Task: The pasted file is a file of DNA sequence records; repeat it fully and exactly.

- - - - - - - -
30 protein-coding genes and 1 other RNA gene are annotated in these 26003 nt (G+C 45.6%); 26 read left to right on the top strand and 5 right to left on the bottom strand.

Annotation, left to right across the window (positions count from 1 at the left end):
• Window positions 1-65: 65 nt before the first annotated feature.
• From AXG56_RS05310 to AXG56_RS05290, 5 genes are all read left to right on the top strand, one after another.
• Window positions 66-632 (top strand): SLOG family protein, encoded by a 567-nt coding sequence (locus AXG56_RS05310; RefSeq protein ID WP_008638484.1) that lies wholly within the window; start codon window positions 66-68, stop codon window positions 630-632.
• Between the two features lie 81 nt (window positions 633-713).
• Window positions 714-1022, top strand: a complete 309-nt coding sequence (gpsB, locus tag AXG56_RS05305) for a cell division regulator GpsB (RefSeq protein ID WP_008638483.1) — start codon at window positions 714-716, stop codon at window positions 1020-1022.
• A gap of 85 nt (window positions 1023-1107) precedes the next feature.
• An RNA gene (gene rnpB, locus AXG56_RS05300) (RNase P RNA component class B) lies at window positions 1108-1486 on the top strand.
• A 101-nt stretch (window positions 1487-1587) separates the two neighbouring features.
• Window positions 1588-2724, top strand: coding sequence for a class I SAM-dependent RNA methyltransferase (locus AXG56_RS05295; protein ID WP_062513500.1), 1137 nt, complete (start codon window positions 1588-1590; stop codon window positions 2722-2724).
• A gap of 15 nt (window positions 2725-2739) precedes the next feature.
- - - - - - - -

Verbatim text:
30 protein-coding genes and 1 other RNA gene are annotated in these 26003 nt (G+C 45.6%); 26 read left to right on the top strand and 5 right to left on the bottom strand.

Annotation, left to right across the window (positions count from 1 at the left end):
• Window positions 1-65: 65 nt before the first annotated feature.
• From AXG56_RS05310 to AXG56_RS05290, 5 genes are all read left to right on the top strand, one after another.
• Window positions 66-632 (top strand): SLOG family protein, encoded by a 567-nt coding sequence (locus AXG56_RS05310; RefSeq protein ID WP_008638484.1) that lies wholly within the window; start codon window positions 66-68, stop codon window positions 630-632.
• Between the two features lie 81 nt (window positions 633-713).
• Window positions 714-1022, top strand: a complete 309-nt coding sequence (gpsB, locus tag AXG56_RS05305) for a cell division regulator GpsB (RefSeq protein ID WP_008638483.1) — start codon at window positions 714-716, stop codon at window positions 1020-1022.
• A gap of 85 nt (window positions 1023-1107) precedes the next feature.
• An RNA gene (gene rnpB, locus AXG56_RS05300) (RNase P RNA component class B) lies at window positions 1108-1486 on the top strand.
• A 101-nt stretch (window positions 1487-1587) separates the two neighbouring features.
• Window positions 1588-2724, top strand: coding sequence for a class I SAM-dependent RNA methyltransferase (locus AXG56_RS05295; protein ID WP_062513500.1), 1137 nt, complete (start codon window positions 1588-1590; stop codon window positions 2722-2724).
• A gap of 15 nt (window positions 2725-2739) precedes the next feature.